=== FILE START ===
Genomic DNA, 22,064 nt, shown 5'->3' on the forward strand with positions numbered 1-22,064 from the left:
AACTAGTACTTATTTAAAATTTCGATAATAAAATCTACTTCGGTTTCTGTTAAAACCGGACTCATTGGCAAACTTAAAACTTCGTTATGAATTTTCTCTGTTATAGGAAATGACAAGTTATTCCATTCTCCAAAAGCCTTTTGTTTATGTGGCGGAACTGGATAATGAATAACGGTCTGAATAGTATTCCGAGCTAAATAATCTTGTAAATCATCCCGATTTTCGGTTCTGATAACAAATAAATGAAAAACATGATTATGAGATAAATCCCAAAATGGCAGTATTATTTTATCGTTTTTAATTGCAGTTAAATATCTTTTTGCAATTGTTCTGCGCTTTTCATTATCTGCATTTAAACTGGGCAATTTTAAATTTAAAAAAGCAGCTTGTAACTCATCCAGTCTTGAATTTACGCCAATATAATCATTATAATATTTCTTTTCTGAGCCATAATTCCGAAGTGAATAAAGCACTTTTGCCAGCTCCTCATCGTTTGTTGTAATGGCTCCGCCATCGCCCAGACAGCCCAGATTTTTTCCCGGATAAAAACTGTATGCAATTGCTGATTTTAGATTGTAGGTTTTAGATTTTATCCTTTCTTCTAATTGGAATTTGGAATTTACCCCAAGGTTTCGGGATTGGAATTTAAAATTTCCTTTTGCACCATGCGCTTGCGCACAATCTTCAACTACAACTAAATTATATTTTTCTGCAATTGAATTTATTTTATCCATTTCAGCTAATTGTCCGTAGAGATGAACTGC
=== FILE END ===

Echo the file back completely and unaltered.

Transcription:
Genomic DNA, 22,064 nt, shown 5'->3' on the forward strand with positions numbered 1-22,064 from the left:
AACTAGTACTTATTTAAAATTTCGATAATAAAATCTACTTCGGTTTCTGTTAAAACCGGACTCATTGGCAAACTTAAAACTTCGTTATGAATTTTCTCTGTTATAGGAAATGACAAGTTATTCCATTCTCCAAAAGCCTTTTGTTTATGTGGCGGAACTGGATAATGAATAACGGTCTGAATAGTATTCCGAGCTAAATAATCTTGTAAATCATCCCGATTTTCGGTTCTGATAACAAATAAATGAAAAACATGATTATGAGATAAATCCCAAAATGGCAGTATTATTTTATCGTTTTTAATTGCAGTTAAATATCTTTTTGCAATTGTTCTGCGCTTTTCATTATCTGCATTTAAACTGGGCAATTTTAAATTTAAAAAAGCAGCTTGTAACTCATCCAGTCTTGAATTTACGCCAATATAATCATTATAATATTTCTTTTCTGAGCCATAATTCCGAAGTGAATAAAGCACTTTTGCCAGCTCCTCATCGTTTGTTGTAATGGCTCCGCCATCGCCCAGACAGCCCAGATTTTTTCCCGGATAAAAACTGTATGCAATTGCTGATTTTAGATTGTAGGTTTTAGATTTTATCCTTTCTTCTAATTGGAATTTGGAATTTACCCCAAGGTTTCGGGATTGGAATTTAAAATTTCCTTTTGCACCATGCGCTTGCGCACAATCTTCAACTACAACTAAATTATATTTTTCTGCAATTGAATTTATTTTATCCATTTCAGCTAATTGTCCGTAGAGATGAACTGC